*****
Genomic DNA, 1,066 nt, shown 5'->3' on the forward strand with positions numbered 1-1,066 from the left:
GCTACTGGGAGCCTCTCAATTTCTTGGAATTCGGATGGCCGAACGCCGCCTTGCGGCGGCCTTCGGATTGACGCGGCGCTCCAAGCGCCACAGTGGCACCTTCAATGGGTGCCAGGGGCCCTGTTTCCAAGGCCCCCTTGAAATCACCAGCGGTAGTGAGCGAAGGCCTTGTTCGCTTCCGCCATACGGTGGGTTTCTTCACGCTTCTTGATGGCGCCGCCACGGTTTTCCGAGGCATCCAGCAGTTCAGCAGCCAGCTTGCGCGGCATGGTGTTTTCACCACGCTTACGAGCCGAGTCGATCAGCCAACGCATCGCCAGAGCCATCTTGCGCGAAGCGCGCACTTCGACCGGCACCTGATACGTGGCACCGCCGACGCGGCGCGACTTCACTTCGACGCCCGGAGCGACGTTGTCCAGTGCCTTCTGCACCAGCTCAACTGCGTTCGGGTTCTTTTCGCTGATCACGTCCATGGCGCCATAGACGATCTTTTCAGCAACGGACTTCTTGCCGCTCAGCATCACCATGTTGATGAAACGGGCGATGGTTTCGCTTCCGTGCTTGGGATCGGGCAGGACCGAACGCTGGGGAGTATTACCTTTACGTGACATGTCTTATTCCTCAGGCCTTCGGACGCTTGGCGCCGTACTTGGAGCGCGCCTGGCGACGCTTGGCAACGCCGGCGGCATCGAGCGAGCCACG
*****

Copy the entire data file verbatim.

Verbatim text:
Genomic DNA, 1,066 nt, shown 5'->3' on the forward strand with positions numbered 1-1,066 from the left:
GCTACTGGGAGCCTCTCAATTTCTTGGAATTCGGATGGCCGAACGCCGCCTTGCGGCGGCCTTCGGATTGACGCGGCGCTCCAAGCGCCACAGTGGCACCTTCAATGGGTGCCAGGGGCCCTGTTTCCAAGGCCCCCTTGAAATCACCAGCGGTAGTGAGCGAAGGCCTTGTTCGCTTCCGCCATACGGTGGGTTTCTTCACGCTTCTTGATGGCGCCGCCACGGTTTTCCGAGGCATCCAGCAGTTCAGCAGCCAGCTTGCGCGGCATGGTGTTTTCACCACGCTTACGAGCCGAGTCGATCAGCCAACGCATCGCCAGAGCCATCTTGCGCGAAGCGCGCACTTCGACCGGCACCTGATACGTGGCACCGCCGACGCGGCGCGACTTCACTTCGACGCCCGGAGCGACGTTGTCCAGTGCCTTCTGCACCAGCTCAACTGCGTTCGGGTTCTTTTCGCTGATCACGTCCATGGCGCCATAGACGATCTTTTCAGCAACGGACTTCTTGCCGCTCAGCATCACCATGTTGATGAAACGGGCGATGGTTTCGCTTCCGTGCTTGGGATCGGGCAGGACCGAACGCTGGGGAGTATTACCTTTACGTGACATGTCTTATTCCTCAGGCCTTCGGACGCTTGGCGCCGTACTTGGAGCGCGCCTGGCGACGCTTGGCAACGCCGGCGGCATCGAGCGAGCCACG